Scott's Weblog The weblog of an IT pro focusing on cloud computing, Kubernetes, Linux, containers, and networking

Pausing Cluster API Reconciliation

Cluster API is a topic I’ve discussed here in a number of posts. If you’re not already familiar with Cluster API (also known as CAPI), I’d encourage you to check out my introductory post on Cluster API first; you can also visit the official Cluster API site for more details. In this short post, I’m going to show you how to pause the reconciliation of Cluster API cluster objects, a task that may be necessary for a variety of reasons (including backing up the Cluster API objects in your management cluster).

Since CAPI leverages Kubernetes-style APIs to manage Kubernetes cluster lifecycle, the idea of reconciliation is very important—it’s a core Kubernetes concept that isn’t at all specific to CAPI. This article on level triggering and reconciliation in Kubernetes is a great article that helps explain reconciliation, as well as a lot of other key concepts about how Kubernetes works.

When reconciliation is active, the controllers involved in CAPI are constantly evaluating desired state and actual state, and then reconciling differences between the two. There may be times when you need to pause this reconciliation loop. Fortunately, CAPI makes this pretty easy: there is a paused field that allows users to pause the reconciliation loop (see here in the v1alpha3 CAPI reference).

This field is optional, which you can observe using kubectl with an existing workload cluster. For example, here is the relevant output from kubectl get cluster workload1 against a CAPI management cluster; note the paused field is not present (i.e., reconciliation is currently active):

spec:
  clusterNetwork:
    pods:
      cidrBlocks:
      - 192.168.0.0/16
  controlPlaneEndpoint:
    host: workload1-apiserver-1234567890.us-east-2.elb.amazonaws.com
    port: 6443
  controlPlaneRef:
    apiVersion: controlplane.cluster.x-k8s.io/v1alpha3
    kind: KubeadmControlPlane
    name: workload1-control-plane
    namespace: workload1
  infrastructureRef:
    apiVersion: infrastructure.cluster.x-k8s.io/v1alpha3
    kind: AWSCluster
    name: workload1
    namespace: workload1

Reconcilation is active when the field isn’t present; setting the field to false is essentially the same as removing the field. To pause reconciliation, set it to true. One way of doing this is using kubectl patch, like this:

kubectl path cluster workload1 --type merge \
-p '{"spec":{"paused": true}}'

Naturally, you’d want to change workload1 to the name of the workload cluster for which you want reconciliation paused. After running the command, you can then run kubectl get cluster <cluster-name> -o yaml and verify the paused field is present:

spec:
  clusterNetwork:
    pods:
      cidrBlocks:
      - 192.168.0.0/16
  controlPlaneEndpoint:
    host: workload1-apiserver-1234567890.us-east-2.elb.amazonaws.com
    port: 6443
  controlPlaneRef:
    apiVersion: controlplane.cluster.x-k8s.io/v1alpha3
    kind: KubeadmControlPlane
    name: workload1-control-plane
    namespace: workload1
  infrastructureRef:
    apiVersion: infrastructure.cluster.x-k8s.io/v1alpha3
    kind: AWSCluster
    name: workload1
    namespace: workload1
  paused: true

If you check the logs for the CAPI controllers, you’ll see messages like this:

I1125 17:31:40.287717       1 machine_controller.go:170] controllers/Machine "msg"="Reconciliation is paused for this object" "machine"="workload1-md-0-58c6df55bc-cqt86" "namespace"="workload1"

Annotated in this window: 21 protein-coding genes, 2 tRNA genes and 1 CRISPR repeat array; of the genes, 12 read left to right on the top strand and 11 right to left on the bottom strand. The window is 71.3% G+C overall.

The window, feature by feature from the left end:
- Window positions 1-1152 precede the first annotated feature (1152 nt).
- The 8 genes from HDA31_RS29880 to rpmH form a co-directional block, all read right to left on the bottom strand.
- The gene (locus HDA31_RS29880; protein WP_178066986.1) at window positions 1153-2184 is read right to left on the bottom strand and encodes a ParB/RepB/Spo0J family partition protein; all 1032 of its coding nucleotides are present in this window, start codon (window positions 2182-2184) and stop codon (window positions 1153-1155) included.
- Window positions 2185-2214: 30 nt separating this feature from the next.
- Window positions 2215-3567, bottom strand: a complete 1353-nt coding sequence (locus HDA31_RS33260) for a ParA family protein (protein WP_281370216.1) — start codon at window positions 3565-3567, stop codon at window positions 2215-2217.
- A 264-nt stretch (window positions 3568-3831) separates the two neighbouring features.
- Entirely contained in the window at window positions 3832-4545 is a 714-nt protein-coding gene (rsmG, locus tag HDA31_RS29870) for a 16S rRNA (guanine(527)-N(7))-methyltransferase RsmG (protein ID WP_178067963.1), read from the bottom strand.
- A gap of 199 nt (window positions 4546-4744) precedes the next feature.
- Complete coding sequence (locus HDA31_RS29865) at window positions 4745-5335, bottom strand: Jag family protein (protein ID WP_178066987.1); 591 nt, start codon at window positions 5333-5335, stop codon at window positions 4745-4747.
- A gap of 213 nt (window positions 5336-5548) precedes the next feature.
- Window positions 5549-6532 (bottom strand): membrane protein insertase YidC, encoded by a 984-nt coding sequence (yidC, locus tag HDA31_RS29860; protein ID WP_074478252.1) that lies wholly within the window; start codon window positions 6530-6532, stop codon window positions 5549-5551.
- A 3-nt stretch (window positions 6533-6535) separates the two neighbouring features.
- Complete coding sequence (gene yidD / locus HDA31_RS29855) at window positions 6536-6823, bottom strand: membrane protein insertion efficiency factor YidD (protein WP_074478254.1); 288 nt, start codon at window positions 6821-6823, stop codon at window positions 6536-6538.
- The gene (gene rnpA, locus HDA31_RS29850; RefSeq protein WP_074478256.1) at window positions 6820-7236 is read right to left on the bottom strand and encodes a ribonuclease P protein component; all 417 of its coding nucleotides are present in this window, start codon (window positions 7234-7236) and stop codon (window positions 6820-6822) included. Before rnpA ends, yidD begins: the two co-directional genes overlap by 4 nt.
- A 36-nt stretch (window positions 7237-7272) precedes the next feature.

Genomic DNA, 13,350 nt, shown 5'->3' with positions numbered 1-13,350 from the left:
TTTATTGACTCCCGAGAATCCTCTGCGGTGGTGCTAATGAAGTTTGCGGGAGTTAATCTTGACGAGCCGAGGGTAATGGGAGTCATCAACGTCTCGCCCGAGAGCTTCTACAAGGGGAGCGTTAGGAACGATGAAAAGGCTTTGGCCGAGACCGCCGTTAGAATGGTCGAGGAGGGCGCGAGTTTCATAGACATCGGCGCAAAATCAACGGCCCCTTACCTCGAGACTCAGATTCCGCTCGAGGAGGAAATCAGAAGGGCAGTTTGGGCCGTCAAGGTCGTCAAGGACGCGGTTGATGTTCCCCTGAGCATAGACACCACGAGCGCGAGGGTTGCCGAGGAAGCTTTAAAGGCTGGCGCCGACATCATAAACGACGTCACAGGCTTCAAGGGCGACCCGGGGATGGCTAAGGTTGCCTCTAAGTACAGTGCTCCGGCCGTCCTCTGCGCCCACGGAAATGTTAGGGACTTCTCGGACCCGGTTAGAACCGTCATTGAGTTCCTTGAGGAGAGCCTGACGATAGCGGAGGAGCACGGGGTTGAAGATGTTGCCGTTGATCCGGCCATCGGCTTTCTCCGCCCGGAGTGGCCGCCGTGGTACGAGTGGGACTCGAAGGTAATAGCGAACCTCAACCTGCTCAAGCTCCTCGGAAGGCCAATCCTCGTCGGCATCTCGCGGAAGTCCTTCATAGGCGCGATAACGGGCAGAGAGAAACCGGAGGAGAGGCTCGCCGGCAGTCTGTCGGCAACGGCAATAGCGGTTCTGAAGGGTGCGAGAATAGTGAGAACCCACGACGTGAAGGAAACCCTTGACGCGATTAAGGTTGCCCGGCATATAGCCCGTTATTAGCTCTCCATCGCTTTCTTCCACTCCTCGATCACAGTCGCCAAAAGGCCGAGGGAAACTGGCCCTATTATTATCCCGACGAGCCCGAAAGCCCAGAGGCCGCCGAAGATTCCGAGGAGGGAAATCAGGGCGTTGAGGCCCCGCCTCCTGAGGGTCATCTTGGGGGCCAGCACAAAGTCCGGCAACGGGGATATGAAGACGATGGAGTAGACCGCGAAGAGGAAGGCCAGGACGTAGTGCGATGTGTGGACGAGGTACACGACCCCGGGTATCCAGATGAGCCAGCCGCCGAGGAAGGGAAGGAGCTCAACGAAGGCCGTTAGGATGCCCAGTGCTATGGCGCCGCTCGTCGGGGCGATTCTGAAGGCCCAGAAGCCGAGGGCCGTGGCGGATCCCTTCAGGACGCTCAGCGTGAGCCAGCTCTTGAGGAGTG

When reconciliation is paused, the CAPI controllers will not make changes to the workload cluster in order to reconcile differences between actual state and desired state.

When you’re ready to resume reconciliation again, just change the field to false:

kubectl path cluster workload1 --type merge \
-p '{"spec":{"paused": false}}'

This will remove the field from the spec, allowing the CAPI controllers to resume reconciliation of the CAPI-related objects (like Clusters, Machines, and MachineDeployments).

As I mentioned at the start of this post, pausing CAPI reconciliation may be necessary in a few different situations. (Backing up Cluster API is one situation.)

If anyone has any questions, or if you spot an error in this post, please let me know. Hit me on Twitter; I’d love to hear from you!

Technology Short Take 134

Welcome to Technology Short Take #134! I’m publishing a bit early this time due to the Thanksgiving holiday in the US. So, for all my US readers, here’s some content to peruse while enjoying some turkey (or whatever you’re having this year). For my international readers, here’s some content to peruse while enjoying dramatically lower volumes of e-mail because the US is on holiday. See, something for everyone!

Networking

Security

  • I’m glad to see this. Open source has become so critical to so many aspects of our computing infrastructure.
  • OpenCSPM looks like it could be quite a useful tool. I haven’t yet had time to dig in and get familiar with the details, but what I have seen so far looks good.
  • Uh oh…more hardware exploits.
  • The macOS OCSP fiasco generated quite a bit of attention and analysis (see here and here).

Cloud Computing/Cloud Management

Operating Systems/Applications

  • One of the things I love about Matt Oswalt is that he exemplifies the idea of a perpetual learner. The latest example is Matt’s post on the anatomy of a binary executable, in which he dives deep into what exactly it means to be a binary executable file. Good stuff!
  • You may have heard of eBPF, the Linux technology that is reshaping Linux applications (and in some ways reshaping Linux itself). Brendan Gregg discusses the future of BPF binaries, made possible through BTF and CO-RE. The idea of creating ELF binaries (don’t know what that is? See the previous bullet!) for BPF is pretty cool, in my opinion, and has the potential to unlock a lot of innovation in this space.
  • Something about Linux, and Fedora in particular, just keeps drawing me back. If you’re in a similar boat, and you’re looking for information on how to get Firefox on Fedora to play H.264 videos, Leo Chavez has some information that should help.
  • Here’s a bit of history on macOS, for those of us interested in such things.
  • This looks horribly confusing. It almost feels like we are well into Windows Registry territory here.
  • What a time to be alive: Microsoft has its own Linux distribution.